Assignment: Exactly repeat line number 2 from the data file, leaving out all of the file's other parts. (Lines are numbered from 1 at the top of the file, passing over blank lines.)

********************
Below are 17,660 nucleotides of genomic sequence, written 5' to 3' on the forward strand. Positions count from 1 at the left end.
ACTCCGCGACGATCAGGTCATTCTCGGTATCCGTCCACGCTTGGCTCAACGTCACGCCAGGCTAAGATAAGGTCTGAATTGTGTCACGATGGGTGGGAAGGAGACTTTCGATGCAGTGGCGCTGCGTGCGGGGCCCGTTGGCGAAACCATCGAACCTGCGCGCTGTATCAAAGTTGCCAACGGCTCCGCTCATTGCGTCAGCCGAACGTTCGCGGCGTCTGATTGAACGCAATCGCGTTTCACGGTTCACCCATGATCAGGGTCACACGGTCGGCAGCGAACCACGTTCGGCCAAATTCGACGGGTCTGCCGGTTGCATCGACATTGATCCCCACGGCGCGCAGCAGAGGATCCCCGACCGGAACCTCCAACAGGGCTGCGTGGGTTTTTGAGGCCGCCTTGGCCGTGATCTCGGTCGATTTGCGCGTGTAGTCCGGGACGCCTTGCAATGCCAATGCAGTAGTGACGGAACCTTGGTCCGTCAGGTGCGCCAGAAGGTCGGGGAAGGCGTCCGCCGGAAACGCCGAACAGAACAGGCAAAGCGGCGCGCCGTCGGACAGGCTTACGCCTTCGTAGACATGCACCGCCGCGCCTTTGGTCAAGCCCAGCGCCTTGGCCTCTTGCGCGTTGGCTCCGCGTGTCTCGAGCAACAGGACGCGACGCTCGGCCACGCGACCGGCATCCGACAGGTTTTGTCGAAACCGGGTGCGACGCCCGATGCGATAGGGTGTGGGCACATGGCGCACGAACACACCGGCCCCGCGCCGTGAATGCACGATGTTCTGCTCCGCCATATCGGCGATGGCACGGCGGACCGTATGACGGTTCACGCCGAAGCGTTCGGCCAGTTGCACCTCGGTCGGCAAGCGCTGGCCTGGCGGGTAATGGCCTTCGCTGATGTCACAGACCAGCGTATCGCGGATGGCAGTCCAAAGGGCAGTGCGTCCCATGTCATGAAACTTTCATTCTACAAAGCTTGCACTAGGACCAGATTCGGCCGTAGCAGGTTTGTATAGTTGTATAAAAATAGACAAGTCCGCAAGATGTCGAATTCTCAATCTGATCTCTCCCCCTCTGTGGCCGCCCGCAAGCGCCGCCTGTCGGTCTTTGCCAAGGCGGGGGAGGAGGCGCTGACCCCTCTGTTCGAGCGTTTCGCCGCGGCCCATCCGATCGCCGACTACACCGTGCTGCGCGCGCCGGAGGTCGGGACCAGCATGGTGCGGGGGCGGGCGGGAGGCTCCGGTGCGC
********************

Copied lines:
ACTCCGCGACGATCAGGTCATTCTCGGTATCCGTCCACGCTTGGCTCAACGTCACGCCAGGCTAAGATAAGGTCTGAATTGTGTCACGATGGGTGGGAAGGAGACTTTCGATGCAGTGGCGCTGCGTGCGGGGCCCGTTGGCGAAACCATCGAACCTGCGCGCTGTATCAAAGTTGCCAACGGCTCCGCTCATTGCGTCAGCCGAACGTTCGCGGCGTCTGATTGAACGCAATCGCGTTTCACGGTTCACCCATGATCAGGGTCACACGGTCGGCAGCGAACCACGTTCGGCCAAATTCGACGGGTCTGCCGGTTGCATCGACATTGATCCCCACGGCGCGCAGCAGAGGATCCCCGACCGGAACCTCCAACAGGGCTGCGTGGGTTTTTGAGGCCGCCTTGGCCGTGATCTCGGTCGATTTGCGCGTGTAGTCCGGGACGCCTTGCAATGCCAATGCAGTAGTGACGGAACCTTGGTCCGTCAGGTGCGCCAGAAGGTCGGGGAAGGCGTCCGCCGGAAACGCCGAACAGAACAGGCAAAGCGGCGCGCCGTCGGACAGGCTTACGCCTTCGTAGACATGCACCGCCGCGCCTTTGGTCAAGCCCAGCGCCTTGGCCTCTTGCGCGTTGGCTCCGCGTGTCTCGAGCAACAGGACGCGACGCTCGGCCACGCGACCGGCATCCGACAGGTTTTGTCGAAACCGGGTGCGACGCCCGATGCGATAGGGTGTGGGCACATGGCGCACGAACACACCGGCCCCGCGCCGTGAATGCACGATGTTCTGCTCCGCCATATCGGCGATGGCACGGCGGACCGTATGACGGTTCACGCCGAAGCGTTCGGCCAGTTGCACCTCGGTCGGCAAGCGCTGGCCTGGCGGGTAATGGCCTTCGCTGATGTCACAGACCAGCGTATCGCGGATGGCAGTCCAAAGGGCAGTGCGTCCCATGTCATGAAACTTTCATTCTACAAAGCTTGCACTAGGACCAGATTCGGCCGTAGCAGGTTTGTATAGTTGTATAAAAATAGACAAGTCCGCAAGATGTCGAATTCTCAATCTGATCTCTCCCCCTCTGTGGCCGCCCGCAAGCGCCGCCTGTCGGTCTTTGCCAAGGCGGGGGAGGAGGCGCTGACCCCTCTGTTCGAGCGTTTCGCCGCGGCCCATCCGATCGCCGACTACACCGTGCTGCGCGCGCCGGAGGTCGGGACCAGCATGGTGCGGGGGCGGGCGGGAGGCTCCGGTGCGC